Sometime around early 1991, the indie label Enigma Records went bust and flooded the remainder bins of America’s mall record stores with thousands of remaindered LPs and CDs. That’s how I discovered the Close Lobstersthat spring, after buying their three Enigma releases at the Record Bar in South Plains Mall in Lubbock, Texas for, if I recall correctly, $4.97 plus tax. Total. That remains one of the great value-for-money shopping days of my life, because those two albums (Foxheads Stalk This Land andHeadache Rhetoric) and one EP (What Is There To Smile About, which song for song remains my favorite of their records) soon became some of my most treasured, and have remained so ever since.
A five-piece from Paisley, Scotland, their music reminded me a bit of some of my other favorite ’80s U.K. bands — particularly Felt and Lloyd Cole and the Commotions — but seasoned with a big dose of the jangly American college radio bands of the era (think Feelies more than R.E.M.) that gave them a bit more edge. A couple years later, when my college work study job got an internet connection, I discovered that the Close Lobsters were part of a scene that had been retroactively dubbed C86, after the promo cassette of that name that NME had released as a survey of the state of the British indie scene in that post-Smiths era. (C86 itself, incidentally, has just been reissued in expanded form onCherry Red Records and is totally worth your money and time.) I’ve spent a fair chunk of the intervening two decades exploring those bands and their acolytes, and yet, I’m not sure I’ve ever heard any that I like more than the Close Lobsters.
Which is why I’m both thrilled and relieved to report that their reunion single is brilliant, sounding both like the logical extension to their ’86-’89 records and like a record recorded and released in 2014. Top side “Now Time” matches a hypnotic guitar riff to a drop-dead cool lead vocal by Andrew Burnett, both of which owe a certain debt to vintage Tom Verlaine, before spiraling off into a gorgeous, near-psychedelic guitar solo. The flip “New York City in Space” is more classically Lobsteresque, piling Burnett, Tom Donnelly and Graeme Wilmington‘s guitars into a swirl of rippling overtones around Burnett’s impressionistic lyrics. The single is also a lovely object, sporting both a great sleeve design and what must be, seriously, the heaviest seven-inch single I’ve ever held. Plus, if you download the tracks, you get an additional two mixes of “Now Time,” an extended mostly-instumental with some wordless female vocals and a dubwise mix built around a pulsating keyboard part.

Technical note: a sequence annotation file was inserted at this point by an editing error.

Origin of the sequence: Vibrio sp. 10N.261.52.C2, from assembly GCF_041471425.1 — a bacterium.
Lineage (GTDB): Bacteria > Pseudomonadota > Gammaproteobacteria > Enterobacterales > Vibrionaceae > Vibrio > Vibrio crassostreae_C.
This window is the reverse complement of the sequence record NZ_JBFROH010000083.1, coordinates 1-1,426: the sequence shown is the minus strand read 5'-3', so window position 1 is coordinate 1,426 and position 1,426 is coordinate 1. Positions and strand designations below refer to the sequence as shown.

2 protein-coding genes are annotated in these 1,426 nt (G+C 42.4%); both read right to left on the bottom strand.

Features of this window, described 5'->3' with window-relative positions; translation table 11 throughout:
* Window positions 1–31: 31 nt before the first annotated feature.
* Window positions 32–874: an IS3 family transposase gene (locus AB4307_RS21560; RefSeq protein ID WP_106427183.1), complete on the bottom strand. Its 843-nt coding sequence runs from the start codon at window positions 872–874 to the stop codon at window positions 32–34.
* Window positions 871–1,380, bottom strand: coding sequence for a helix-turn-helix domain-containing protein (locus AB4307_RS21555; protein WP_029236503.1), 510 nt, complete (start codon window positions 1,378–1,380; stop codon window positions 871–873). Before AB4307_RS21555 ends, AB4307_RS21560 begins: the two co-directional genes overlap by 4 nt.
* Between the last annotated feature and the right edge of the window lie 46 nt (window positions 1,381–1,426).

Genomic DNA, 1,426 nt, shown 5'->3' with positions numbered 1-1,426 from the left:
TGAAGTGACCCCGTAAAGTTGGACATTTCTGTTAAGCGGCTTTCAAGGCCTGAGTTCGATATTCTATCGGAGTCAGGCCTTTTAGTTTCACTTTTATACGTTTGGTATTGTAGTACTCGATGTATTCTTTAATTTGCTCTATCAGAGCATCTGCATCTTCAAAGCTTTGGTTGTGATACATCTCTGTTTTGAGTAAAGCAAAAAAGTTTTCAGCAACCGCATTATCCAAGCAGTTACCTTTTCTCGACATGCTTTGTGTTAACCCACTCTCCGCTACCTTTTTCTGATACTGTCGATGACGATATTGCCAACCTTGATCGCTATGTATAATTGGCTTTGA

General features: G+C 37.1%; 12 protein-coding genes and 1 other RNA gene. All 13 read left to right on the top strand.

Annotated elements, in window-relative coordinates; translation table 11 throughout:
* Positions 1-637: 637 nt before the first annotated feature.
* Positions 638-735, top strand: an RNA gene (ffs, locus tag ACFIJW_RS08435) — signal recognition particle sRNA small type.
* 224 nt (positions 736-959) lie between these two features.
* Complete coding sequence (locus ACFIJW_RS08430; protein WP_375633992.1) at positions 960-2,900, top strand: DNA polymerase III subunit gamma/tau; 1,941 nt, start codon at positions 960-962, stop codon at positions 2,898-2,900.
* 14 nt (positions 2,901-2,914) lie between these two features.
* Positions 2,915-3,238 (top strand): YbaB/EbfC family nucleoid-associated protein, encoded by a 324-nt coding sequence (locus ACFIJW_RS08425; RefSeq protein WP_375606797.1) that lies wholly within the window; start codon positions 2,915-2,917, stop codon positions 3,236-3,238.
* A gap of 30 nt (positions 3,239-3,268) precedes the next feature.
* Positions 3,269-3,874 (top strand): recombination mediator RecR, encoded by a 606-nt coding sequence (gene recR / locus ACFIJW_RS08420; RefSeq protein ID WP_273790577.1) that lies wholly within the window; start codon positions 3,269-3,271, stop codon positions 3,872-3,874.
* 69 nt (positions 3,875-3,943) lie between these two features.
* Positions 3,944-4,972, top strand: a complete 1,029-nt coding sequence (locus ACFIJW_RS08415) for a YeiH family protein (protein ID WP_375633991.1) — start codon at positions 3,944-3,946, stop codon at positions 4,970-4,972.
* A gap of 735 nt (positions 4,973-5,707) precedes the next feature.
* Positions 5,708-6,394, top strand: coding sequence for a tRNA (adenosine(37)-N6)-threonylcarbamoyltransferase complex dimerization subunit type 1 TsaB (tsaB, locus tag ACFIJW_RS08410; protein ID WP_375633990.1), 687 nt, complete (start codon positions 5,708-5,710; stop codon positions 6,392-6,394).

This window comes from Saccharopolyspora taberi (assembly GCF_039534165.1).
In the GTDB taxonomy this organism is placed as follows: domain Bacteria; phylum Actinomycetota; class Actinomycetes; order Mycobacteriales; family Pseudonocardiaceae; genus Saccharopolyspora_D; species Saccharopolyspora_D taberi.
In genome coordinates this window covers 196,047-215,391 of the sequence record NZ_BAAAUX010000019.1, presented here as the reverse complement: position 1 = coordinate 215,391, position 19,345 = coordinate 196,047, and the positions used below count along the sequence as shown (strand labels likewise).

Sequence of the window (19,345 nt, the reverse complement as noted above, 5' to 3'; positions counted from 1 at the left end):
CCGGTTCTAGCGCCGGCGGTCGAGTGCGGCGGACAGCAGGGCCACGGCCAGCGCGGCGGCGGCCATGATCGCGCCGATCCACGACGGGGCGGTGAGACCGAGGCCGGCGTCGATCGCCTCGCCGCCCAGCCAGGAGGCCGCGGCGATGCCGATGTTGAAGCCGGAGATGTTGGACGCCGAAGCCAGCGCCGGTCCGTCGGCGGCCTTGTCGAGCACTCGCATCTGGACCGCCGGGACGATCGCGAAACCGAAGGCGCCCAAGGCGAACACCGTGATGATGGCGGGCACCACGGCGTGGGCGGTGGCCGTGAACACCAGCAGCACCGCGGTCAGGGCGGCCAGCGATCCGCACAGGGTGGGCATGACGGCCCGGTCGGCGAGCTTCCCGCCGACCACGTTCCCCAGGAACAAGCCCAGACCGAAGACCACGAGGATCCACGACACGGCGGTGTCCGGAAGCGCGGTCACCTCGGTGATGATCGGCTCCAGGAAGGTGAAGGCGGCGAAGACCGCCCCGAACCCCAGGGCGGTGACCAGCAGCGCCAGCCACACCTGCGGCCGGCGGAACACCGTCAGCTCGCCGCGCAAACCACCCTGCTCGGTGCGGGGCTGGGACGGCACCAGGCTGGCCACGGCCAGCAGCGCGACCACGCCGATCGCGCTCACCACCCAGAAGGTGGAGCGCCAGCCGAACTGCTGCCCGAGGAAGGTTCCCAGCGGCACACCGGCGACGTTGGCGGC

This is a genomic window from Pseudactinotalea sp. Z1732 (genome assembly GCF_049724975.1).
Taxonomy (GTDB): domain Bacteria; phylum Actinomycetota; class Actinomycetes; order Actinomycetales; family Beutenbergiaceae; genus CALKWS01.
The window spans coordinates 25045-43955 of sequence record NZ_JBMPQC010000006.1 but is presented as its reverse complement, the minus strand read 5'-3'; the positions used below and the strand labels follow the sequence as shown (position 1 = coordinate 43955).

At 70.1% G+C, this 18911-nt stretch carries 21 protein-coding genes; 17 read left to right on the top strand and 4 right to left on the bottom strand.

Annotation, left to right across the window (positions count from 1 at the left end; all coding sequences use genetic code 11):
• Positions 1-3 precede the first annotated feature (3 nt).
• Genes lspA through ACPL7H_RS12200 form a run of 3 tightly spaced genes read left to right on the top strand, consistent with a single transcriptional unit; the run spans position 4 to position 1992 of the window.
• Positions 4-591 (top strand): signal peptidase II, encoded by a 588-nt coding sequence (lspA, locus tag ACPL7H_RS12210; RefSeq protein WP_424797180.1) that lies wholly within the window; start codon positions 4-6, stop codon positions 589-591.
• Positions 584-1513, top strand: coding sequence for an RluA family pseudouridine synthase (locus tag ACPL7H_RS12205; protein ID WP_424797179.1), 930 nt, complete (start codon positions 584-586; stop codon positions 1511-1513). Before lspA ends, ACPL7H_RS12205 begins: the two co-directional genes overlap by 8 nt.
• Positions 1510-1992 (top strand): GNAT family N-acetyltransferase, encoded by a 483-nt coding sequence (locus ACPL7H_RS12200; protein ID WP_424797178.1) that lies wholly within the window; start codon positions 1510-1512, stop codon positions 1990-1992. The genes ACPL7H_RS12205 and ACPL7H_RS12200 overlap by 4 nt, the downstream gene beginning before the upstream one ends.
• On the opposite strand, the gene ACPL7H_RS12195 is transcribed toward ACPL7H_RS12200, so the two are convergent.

Before C86, the most influential compilation I’d ever heard was Pillows and Prayers, the legendary 1982 LP compiled and sequenced by Cherry Red’s A&R head Mike Alway. I first bought that at another chain record store, the Hastings Records across the street from Texas Tech University, which in early 1985 had the best import collection in the city. I bought it because it had a song by Everything But the Girl, whom I had immediately fallen in love with some weeks previously when MTV’s London Calling show played the video for their single “Each and Every One.” That three minutes remains vivid in my mind as one of the key sea-change moments of my musical life. It lead me not only to Everything But the Girl and by extension the rest of thePillows and Prayers-era Cherry Red catalogue (including the early solo records by Tracey Thorn and Ben Watt and Tracey’s post-punk outfit the Marine Girls), but served as my introduction to the cool jazz and bossa nova artists that inspired them. I owe a lot to that record, which still counts among my favorites.
A Record Store Day release through Ben’s own Buzzin’ Fly label, this minimalist seven-inch reminds me very much of those Pillows and Prayers-era recordings by Tracey and Ben. The two songs together last less than four minutes total, and the recordings are delicately spare, with Tracey’s haunting vocals supported only by Ben’s electric piano on “How Wild the Wind Blows” and guitar on “Night Is My Friend.” (Incidentally, this is the first time the long-married couple have recorded together since the end of Everything But The Girl back in the late ’90s.) The songs were written by Molly Drake,Nick Drake‘s mother; her home recordings of them were issued recently, making plain the previously unknown influence of his mother on Nick’s own songwriting. The pre-rock style and quiet sophistication links them equally to the early Everything But the Girl material. Fans of those records would do well to seek this one out before it disappears.